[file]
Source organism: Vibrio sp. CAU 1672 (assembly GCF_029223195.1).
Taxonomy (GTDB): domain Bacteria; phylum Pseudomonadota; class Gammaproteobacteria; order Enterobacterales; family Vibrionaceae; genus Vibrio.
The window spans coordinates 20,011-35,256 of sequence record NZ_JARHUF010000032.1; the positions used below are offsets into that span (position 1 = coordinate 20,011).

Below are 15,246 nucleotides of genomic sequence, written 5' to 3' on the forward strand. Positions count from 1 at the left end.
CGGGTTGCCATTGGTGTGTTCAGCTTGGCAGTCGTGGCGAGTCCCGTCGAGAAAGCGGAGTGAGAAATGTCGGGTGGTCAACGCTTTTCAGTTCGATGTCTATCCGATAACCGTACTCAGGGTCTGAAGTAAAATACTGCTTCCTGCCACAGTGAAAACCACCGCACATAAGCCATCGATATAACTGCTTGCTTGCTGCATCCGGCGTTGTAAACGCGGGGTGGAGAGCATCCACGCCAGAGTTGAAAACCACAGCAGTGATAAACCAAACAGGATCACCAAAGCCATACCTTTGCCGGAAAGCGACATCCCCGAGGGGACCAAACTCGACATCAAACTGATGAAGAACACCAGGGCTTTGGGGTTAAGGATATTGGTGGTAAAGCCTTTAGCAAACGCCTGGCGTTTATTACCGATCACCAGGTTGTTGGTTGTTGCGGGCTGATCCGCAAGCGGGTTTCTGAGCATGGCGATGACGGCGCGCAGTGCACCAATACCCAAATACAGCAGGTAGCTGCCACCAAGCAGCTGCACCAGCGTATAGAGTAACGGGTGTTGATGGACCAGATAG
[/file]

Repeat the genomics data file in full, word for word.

Source organism: Vibrio sp. CAU 1672 (assembly GCF_029223195.1).
Taxonomy (GTDB): domain Bacteria; phylum Pseudomonadota; class Gammaproteobacteria; order Enterobacterales; family Vibrionaceae; genus Vibrio.
The window spans coordinates 20,011-35,256 of sequence record NZ_JARHUF010000032.1; the positions used below are offsets into that span (position 1 = coordinate 20,011).

Below are 15,246 nucleotides of genomic sequence, written 5' to 3' on the forward strand. Positions count from 1 at the left end.
CGGGTTGCCATTGGTGTGTTCAGCTTGGCAGTCGTGGCGAGTCCCGTCGAGAAAGCGGAGTGAGAAATGTCGGGTGGTCAACGCTTTTCAGTTCGATGTCTATCCGATAACCGTACTCAGGGTCTGAAGTAAAATACTGCTTCCTGCCACAGTGAAAACCACCGCACATAAGCCATCGATATAACTGCTTGCTTGCTGCATCCGGCGTTGTAAACGCGGGGTGGAGAGCATCCACGCCAGAGTTGAAAACCACAGCAGTGATAAACCAAACAGGATCACCAAAGCCATACCTTTGCCGGAAAGCGACATCCCCGAGGGGACCAAACTCGACATCAAACTGATGAAGAACACCAGGGCTTTGGGGTTAAGGATATTGGTGGTAAAGCCTTTAGCAAACGCCTGGCGTTTATTACCGATCACCAGGTTGTTGGTTGTTGCGGGCTGATCCGCAAGCGGGTTTCTGAGCATGGCGATGACGGCGCGCAGTGCACCAATACCCAAATACAGCAGGTAGCTGCCACCAAGCAGCTGCACCAGCGTATAGAGTAACGGGTGTTGATGGACCAGATAG